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Older patients spread ‘superbugs’ to care homes from hospital

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One in four older patients maybe bringing healthcare-associated infections back from hospital to their care home via their hands, according to US researchers.

They called for patients to be educated about handwashing and encouraged to do so in the same way that healthcare staff have been for some time.

“It’s time to include patients in their own hand hygiene performance and education”

Lona Mody

The study focused on patients who temporarily stayed in a care facility for rehabilitation before fully returning home after a stay in hospital for a medical or surgical issue.

The research team, from the University of Michigan, studied 357 patients. They found 24% had at least one multidrug-resistant organism on their hands when they checked into the care facility.

Researchers tested the same patients’ hands after two weeks and then monthly, for up to six months or until their discharge home.

They found that, not only did these organisms persist, but even more patients acquired superbugs on their hands – up from 24% to 34%.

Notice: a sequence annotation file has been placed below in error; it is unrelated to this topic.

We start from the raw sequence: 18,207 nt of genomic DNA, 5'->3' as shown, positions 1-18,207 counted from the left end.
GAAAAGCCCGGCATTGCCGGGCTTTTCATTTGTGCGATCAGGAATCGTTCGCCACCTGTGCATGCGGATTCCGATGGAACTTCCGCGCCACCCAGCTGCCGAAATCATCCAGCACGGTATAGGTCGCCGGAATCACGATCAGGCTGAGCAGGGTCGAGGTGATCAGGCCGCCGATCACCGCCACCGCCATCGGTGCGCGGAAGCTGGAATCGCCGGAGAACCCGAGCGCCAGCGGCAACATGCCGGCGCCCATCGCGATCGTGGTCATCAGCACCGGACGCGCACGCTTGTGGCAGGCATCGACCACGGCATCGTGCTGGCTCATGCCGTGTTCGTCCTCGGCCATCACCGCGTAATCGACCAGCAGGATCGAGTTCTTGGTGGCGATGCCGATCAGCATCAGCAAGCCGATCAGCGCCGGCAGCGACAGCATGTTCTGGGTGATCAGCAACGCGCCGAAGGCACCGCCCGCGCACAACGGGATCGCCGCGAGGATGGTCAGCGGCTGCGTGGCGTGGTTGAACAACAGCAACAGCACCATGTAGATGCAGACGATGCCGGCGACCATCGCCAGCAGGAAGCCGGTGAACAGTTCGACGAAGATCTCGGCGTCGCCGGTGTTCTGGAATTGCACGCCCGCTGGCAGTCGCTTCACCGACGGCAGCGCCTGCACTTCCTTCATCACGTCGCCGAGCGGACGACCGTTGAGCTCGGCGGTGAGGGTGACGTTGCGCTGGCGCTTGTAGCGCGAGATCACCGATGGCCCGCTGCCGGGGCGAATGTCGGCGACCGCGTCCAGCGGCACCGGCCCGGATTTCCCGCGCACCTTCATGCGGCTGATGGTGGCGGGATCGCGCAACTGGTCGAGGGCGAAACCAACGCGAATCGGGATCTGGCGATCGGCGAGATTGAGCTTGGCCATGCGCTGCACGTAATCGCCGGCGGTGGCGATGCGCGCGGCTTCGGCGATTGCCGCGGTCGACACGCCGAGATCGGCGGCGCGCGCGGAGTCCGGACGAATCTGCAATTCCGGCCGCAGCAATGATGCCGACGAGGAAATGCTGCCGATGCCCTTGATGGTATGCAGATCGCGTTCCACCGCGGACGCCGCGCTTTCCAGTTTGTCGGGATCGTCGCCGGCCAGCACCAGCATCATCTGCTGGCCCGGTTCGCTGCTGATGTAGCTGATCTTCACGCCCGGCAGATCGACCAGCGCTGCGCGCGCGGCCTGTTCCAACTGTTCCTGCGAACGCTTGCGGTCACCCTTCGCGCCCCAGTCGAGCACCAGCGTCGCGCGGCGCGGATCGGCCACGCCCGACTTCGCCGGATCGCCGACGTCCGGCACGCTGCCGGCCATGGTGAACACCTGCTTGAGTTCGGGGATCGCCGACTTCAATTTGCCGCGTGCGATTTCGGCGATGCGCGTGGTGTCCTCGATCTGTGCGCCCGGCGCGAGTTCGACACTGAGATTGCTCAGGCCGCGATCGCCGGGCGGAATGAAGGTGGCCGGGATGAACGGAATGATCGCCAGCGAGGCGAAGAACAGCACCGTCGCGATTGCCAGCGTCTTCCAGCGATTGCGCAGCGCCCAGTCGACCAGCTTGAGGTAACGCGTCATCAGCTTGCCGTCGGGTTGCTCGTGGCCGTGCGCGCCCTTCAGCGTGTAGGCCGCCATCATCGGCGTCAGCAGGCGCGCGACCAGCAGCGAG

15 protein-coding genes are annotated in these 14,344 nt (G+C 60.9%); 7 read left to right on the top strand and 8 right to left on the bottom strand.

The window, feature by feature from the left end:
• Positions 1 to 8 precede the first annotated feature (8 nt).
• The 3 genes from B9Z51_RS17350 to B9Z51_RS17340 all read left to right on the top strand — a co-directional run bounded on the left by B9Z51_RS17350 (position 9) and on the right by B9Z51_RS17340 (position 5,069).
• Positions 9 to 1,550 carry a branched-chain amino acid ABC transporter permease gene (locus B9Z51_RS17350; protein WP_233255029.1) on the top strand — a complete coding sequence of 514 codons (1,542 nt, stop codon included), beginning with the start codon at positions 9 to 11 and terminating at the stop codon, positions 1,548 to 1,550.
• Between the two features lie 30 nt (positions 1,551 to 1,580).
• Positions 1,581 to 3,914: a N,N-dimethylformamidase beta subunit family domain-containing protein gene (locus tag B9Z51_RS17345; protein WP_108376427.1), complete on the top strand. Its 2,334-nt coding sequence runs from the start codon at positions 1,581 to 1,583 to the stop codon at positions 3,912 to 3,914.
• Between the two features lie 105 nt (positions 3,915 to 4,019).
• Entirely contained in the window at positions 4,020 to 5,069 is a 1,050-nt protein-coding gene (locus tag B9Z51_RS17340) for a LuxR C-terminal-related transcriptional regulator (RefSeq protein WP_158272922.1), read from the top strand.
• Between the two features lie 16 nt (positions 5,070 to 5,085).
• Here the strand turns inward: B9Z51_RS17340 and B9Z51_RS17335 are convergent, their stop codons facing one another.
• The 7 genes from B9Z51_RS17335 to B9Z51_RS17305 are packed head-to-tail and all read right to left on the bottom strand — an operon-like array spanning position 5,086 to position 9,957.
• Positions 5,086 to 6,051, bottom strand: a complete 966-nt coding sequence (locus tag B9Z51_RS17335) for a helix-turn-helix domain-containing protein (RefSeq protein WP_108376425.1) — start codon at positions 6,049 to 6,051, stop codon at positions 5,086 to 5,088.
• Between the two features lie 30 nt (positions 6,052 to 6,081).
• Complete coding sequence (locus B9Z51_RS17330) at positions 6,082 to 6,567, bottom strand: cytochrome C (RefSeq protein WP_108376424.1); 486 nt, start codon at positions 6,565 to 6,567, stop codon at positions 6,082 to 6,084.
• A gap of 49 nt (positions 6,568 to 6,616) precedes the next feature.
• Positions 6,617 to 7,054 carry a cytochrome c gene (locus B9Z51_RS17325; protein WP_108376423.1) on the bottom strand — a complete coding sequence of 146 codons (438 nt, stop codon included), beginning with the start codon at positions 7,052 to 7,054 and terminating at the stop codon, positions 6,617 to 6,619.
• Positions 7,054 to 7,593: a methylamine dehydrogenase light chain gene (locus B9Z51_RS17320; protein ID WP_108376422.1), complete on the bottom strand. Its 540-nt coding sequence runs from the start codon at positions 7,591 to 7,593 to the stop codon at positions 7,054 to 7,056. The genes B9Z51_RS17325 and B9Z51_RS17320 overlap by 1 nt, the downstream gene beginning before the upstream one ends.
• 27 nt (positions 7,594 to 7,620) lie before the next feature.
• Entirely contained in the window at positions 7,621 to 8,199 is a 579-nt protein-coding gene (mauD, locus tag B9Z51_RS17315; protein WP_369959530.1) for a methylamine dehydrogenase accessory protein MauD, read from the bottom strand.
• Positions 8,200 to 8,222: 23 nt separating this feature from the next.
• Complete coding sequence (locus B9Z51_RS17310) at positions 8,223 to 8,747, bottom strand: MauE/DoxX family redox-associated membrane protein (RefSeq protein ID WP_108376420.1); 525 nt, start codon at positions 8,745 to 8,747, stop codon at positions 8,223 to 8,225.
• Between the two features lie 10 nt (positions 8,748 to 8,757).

The researchers noted that a high level of superbugs on patient hands increased the chance they would be transmitted to other vulnerable patients and healthcare workers, and that frequent antibiotic use in care homes would help them “flourish”.

Lead author Dr Lona Mody said: “We’ve been educating healthcare workers for decades about hand hygiene, and these numbers show it’s time to include patients in their own hand hygiene performance and education.”

University of Michigan

Hospital patients taking ‘superbugs’ into care homes

Lona Mody

“We need to build on the overarching principles we’ve already developed with adult learning theories and bring them to patients,” she added.

One strategy could include physically showing the superbugs that grow on people’s hands, by growing them in the laboratory, the researchers suggested in a letter published in the journal JAMA Internal Medicine.

“People are always surprised when they see how much can grow on their hands – and how they can effectively clear these organisms by simply washing hands appropriately,” said Dr Mody.

She has previously developed a toolkit for care facilities to use in training employees to control infections, called the TIP study toolkit. It could also be adapted for patients, said the researchers.

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Readers' comments (1)

  • All our cases of MRSA on a general medical ward which included immunosuppressed patients undergoing chemo. came from care homes, usually pressure ulcers, and fortunately we managed to isolate the patients to prevent spread.

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